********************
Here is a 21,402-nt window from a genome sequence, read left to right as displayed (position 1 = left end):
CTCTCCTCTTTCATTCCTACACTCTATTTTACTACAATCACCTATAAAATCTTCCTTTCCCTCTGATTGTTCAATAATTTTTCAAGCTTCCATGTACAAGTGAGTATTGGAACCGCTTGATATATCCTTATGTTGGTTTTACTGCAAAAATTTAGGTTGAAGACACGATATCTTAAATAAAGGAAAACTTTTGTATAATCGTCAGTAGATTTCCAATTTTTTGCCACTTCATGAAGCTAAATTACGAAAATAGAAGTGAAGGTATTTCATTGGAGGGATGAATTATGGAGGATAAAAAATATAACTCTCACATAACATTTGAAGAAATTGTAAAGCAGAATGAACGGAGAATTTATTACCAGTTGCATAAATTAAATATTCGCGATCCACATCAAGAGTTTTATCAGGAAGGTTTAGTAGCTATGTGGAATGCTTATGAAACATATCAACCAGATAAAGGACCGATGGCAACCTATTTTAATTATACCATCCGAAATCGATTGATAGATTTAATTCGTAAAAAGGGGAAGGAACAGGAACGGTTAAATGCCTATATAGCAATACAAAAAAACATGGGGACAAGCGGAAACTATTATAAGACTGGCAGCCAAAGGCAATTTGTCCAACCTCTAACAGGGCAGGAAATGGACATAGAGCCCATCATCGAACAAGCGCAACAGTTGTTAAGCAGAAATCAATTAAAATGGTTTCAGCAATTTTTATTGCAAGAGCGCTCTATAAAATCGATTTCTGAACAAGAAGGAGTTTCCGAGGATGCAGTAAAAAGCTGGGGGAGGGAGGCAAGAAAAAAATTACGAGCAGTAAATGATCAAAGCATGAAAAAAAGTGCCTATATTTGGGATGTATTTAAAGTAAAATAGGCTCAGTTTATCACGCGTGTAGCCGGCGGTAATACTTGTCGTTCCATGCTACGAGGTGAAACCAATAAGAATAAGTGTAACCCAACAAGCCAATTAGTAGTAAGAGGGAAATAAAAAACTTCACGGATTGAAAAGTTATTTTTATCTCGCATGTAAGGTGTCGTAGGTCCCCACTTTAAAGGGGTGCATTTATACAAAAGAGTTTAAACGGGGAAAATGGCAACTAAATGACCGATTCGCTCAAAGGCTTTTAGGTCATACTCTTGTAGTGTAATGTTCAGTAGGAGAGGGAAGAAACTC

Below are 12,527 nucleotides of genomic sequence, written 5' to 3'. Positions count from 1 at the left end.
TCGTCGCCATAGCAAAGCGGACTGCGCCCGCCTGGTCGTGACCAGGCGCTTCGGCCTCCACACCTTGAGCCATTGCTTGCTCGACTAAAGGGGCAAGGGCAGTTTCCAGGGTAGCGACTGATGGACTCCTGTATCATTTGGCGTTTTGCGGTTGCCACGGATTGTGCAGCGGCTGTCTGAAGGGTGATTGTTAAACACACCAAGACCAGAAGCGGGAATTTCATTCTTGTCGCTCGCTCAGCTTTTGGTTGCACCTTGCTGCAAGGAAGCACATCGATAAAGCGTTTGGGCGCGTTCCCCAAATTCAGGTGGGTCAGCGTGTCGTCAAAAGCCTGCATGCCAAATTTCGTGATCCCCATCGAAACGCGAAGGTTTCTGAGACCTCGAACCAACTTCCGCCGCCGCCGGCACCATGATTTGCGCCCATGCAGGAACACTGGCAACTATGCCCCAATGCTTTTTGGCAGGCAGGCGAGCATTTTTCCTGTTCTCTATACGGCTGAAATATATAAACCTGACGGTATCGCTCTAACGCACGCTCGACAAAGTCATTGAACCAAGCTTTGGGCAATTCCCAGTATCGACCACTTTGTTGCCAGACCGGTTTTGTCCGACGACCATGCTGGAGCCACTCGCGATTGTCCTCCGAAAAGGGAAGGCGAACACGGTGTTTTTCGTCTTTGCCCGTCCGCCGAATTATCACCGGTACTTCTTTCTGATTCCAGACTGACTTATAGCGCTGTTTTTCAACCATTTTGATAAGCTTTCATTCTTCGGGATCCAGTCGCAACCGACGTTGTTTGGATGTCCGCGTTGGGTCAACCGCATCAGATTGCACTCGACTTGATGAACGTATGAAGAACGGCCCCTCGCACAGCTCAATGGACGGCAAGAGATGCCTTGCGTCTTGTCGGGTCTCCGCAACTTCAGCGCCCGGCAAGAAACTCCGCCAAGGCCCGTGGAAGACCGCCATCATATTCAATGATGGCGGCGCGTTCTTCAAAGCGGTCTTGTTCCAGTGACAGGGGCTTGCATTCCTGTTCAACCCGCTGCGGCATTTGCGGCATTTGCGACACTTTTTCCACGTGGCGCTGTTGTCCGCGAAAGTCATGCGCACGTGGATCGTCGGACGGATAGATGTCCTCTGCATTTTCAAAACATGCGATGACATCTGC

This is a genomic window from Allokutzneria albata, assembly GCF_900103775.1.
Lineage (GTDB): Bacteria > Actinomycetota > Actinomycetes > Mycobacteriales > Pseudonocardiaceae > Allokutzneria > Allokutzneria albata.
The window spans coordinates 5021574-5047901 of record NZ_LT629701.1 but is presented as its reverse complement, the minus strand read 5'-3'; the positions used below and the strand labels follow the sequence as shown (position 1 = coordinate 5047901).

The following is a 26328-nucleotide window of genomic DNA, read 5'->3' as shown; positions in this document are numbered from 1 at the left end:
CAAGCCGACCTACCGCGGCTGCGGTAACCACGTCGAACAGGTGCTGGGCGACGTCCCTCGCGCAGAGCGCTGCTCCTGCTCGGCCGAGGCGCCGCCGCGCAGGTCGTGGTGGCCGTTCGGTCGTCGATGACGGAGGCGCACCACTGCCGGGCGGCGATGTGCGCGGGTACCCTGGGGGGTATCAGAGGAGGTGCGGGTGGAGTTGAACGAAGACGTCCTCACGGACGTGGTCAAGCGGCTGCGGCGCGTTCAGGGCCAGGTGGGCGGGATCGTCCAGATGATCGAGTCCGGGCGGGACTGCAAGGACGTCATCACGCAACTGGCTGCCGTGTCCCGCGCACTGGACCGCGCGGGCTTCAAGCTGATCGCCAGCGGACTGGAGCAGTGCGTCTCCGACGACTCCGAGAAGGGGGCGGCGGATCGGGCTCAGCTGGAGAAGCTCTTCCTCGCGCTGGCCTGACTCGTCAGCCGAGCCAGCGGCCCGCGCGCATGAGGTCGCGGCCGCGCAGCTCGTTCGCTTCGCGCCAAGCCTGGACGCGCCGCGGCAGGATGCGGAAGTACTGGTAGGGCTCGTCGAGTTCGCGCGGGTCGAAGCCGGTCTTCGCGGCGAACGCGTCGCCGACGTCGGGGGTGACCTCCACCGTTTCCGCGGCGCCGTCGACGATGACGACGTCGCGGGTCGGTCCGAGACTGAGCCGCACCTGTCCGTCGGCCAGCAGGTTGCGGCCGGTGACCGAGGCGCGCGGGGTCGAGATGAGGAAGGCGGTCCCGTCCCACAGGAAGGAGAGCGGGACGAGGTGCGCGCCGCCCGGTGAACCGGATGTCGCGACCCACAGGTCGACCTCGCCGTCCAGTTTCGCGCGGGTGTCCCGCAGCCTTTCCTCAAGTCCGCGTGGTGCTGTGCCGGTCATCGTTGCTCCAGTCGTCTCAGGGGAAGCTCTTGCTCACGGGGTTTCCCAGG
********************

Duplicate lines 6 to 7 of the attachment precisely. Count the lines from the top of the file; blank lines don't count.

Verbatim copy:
Lineage (GTDB): Bacteria > Actinomycetota > Actinomycetes > Mycobacteriales > Pseudonocardiaceae > Allokutzneria > Allokutzneria albata.
The window spans coordinates 5021574-5047901 of record NZ_LT629701.1 but is presented as its reverse complement, the minus strand read 5'-3'; the positions used below and the strand labels follow the sequence as shown (position 1 = coordinate 5047901).